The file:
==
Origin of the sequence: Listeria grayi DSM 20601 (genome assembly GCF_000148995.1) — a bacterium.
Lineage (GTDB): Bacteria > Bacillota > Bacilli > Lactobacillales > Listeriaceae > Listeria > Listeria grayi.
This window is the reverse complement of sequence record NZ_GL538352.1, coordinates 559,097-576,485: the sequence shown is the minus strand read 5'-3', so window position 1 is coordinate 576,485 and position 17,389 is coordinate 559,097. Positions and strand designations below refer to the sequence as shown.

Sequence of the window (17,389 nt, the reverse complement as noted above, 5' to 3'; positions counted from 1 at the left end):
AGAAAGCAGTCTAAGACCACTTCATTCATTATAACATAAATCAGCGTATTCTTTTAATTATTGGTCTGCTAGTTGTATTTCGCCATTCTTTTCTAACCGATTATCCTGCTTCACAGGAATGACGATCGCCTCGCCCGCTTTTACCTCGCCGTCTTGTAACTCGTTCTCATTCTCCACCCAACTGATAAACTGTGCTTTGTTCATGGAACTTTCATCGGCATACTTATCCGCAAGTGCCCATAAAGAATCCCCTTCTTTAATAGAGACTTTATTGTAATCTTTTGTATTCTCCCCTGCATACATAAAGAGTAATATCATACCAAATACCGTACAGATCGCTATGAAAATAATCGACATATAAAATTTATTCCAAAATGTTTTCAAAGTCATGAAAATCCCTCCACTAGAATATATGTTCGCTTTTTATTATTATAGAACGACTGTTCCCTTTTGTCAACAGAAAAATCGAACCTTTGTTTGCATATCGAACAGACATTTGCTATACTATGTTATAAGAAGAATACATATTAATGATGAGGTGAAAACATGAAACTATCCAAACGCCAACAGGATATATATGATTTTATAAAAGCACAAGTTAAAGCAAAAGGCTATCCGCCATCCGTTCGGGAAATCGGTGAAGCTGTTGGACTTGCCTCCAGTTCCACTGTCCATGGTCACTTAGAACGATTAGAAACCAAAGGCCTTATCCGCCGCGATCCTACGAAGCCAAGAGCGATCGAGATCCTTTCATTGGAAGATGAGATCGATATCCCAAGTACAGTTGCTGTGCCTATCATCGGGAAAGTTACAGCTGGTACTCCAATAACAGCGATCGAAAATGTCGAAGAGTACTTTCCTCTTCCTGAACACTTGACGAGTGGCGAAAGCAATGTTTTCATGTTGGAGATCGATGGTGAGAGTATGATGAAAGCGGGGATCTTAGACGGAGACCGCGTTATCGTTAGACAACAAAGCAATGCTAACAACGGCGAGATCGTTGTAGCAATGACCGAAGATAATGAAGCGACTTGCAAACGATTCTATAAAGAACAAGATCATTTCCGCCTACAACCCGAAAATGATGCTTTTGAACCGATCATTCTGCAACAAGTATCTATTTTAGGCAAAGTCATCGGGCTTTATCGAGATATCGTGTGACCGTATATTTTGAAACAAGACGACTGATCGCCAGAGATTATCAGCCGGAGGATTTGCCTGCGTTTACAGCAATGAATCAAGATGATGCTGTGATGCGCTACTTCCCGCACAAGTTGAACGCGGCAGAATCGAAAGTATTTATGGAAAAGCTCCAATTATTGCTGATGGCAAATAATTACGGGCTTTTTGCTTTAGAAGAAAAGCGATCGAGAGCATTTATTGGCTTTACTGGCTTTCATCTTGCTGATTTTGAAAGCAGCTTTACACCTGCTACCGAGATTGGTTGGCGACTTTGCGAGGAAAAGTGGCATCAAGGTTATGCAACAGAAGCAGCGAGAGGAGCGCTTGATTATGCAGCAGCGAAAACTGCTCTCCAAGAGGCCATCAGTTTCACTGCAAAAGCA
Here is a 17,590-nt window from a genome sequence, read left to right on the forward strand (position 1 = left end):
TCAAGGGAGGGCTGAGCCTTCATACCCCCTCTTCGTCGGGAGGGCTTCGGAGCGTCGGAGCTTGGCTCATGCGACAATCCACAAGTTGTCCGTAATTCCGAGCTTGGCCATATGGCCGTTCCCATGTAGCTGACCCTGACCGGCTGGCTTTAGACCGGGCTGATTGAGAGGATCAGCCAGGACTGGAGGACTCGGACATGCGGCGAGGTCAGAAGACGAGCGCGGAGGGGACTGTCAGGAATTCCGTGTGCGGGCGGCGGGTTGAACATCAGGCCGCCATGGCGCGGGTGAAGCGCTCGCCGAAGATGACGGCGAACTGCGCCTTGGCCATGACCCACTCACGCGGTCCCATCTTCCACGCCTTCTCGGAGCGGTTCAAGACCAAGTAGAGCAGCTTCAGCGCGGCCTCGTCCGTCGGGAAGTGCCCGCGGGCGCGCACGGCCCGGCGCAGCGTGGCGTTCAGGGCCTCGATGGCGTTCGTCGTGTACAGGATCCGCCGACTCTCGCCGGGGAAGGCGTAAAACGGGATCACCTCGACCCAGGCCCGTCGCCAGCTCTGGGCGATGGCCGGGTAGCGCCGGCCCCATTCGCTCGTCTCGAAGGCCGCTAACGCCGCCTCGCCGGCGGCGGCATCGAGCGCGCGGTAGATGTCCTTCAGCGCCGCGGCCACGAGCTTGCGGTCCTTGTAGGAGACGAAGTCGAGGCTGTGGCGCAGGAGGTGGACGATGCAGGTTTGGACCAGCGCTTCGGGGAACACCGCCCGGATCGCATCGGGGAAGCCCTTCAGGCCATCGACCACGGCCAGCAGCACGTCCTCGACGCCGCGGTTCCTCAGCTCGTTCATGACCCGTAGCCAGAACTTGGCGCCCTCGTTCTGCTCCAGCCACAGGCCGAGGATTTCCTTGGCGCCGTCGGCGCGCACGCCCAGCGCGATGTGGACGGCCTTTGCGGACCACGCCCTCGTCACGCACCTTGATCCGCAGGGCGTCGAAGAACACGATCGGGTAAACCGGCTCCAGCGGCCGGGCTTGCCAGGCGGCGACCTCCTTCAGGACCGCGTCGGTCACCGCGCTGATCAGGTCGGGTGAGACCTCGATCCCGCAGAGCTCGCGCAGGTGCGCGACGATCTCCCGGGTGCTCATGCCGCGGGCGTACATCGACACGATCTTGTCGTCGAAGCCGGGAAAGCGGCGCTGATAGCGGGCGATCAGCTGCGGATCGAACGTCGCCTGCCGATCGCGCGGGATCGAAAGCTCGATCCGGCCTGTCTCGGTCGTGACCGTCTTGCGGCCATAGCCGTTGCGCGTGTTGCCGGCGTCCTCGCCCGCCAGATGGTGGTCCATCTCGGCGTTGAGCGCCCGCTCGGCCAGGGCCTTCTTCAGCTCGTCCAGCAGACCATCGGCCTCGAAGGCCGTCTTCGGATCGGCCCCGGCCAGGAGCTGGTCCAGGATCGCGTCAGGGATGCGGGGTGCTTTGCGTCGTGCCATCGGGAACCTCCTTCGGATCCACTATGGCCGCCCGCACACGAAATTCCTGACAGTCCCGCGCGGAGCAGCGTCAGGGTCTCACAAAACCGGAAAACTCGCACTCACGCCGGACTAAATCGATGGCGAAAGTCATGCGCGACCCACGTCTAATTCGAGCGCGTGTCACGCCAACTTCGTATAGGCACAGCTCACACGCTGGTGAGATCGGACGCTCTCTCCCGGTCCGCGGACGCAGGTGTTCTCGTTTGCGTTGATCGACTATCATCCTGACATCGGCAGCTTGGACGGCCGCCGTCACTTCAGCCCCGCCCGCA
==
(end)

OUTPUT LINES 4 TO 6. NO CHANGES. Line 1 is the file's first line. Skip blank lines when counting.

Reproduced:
Sequence of the window (17,389 nt, the reverse complement as noted above, 5' to 3'; positions counted from 1 at the left end):
AGAAAGCAGTCTAAGACCACTTCATTCATTATAACATAAATCAGCGTATTCTTTTAATTATTGGTCTGCTAGTTGTATTTCGCCATTCTTTTCTAACCGATTATCCTGCTTCACAGGAATGACGATCGCCTCGCCCGCTTTTACCTCGCCGTCTTGTAACTCGTTCTCATTCTCCACCCAACTGATAAACTGTGCTTTGTTCATGGAACTTTCATCGGCATACTTATCCGCAAGTGCCCATAAAGAATCCCCTTCTTTAATAGAGACTTTATTGTAATCTTTTGTATTCTCCCCTGCATACATAAAGAGTAATATCATACCAAATACCGTACAGATCGCTATGAAAATAATCGACATATAAAATTTATTCCAAAATGTTTTCAAAGTCATGAAAATCCCTCCACTAGAATATATGTTCGCTTTTTATTATTATAGAACGACTGTTCCCTTTTGTCAACAGAAAAATCGAACCTTTGTTTGCATATCGAACAGACATTTGCTATACTATGTTATAAGAAGAATACATATTAATGATGAGGTGAAAACATGAAACTATCCAAACGCCAACAGGATATATATGATTTTATAAAAGCACAAGTTAAAGCAAAAGGCTATCCGCCATCCGTTCGGGAAATCGGTGAAGCTGTTGGACTTGCCTCCAGTTCCACTGTCCATGGTCACTTAGAACGATTAGAAACCAAAGGCCTTATCCGCCGCGATCCTACGAAGCCAAGAGCGATCGAGATCCTTTCATTGGAAGATGAGATCGATATCCCAAGTACAGTTGCTGTGCCTATCATCGGGAAAGTTACAGCTGGTACTCCAATAACAGCGATCGAAAATGTCGAAGAGTACTTTCCTCTTCCTGAACACTTGACGAGTGGCGAAAGCAATGTTTTCATGTTGGAGATCGATGGTGAGAGTATGATGAAAGCGGGGATCTTAGACGGAGACCGCGTTATCGTTAGACAACAAAGCAATGCTAACAACGGCGAGATCGTTGTAGCAATGACCGAAGATAATGAAGCGACTTGCAAACGATTCTATAAAGAACAAGATCATTTCCGCCTACAACCCGAAAATGATGCTTTTGAACCGATCATTCTGCAACAAGTATCTATTTTAGGCAAAGTCATCGGGCTTTATCGAGATATCGTGTGACCGTATATTTTGAAACAAGACGACTGATCGCCAGAGATTATCAGCCGGAGGATTTGCCTGCGTTTACAGCAATGAATCAAGATGATGCTGTGATGCGCTACTTCCCGCACAAGTTGAACGCGGCAGAATCGAAAGTATTTATGGAAAAGCTCCAATTATTGCTGATGGCAAATAATTACGGGCTTTTTGCTTTAGAAGAAAAGCGATCGAGAGCATTTATTGGCTTTACTGGCTTTCATCTTGCTGATTTTGAAAGCAGCTTTACACCTGCTACCGAGATTGGTTGGCGACTTTGCGAGGAAAAGTGGCATCAAGGTTATGCAACAGAAGCAGCGAGAGGAGCGCTTGATTATGCAGCAGCGAAAACTGCTCTCCAAGAGGCCATCAGTTTCACTGCAAAAGCA
Here is a 17,590-nt window from a genome sequence, read left to right on the forward strand (position 1 = left end):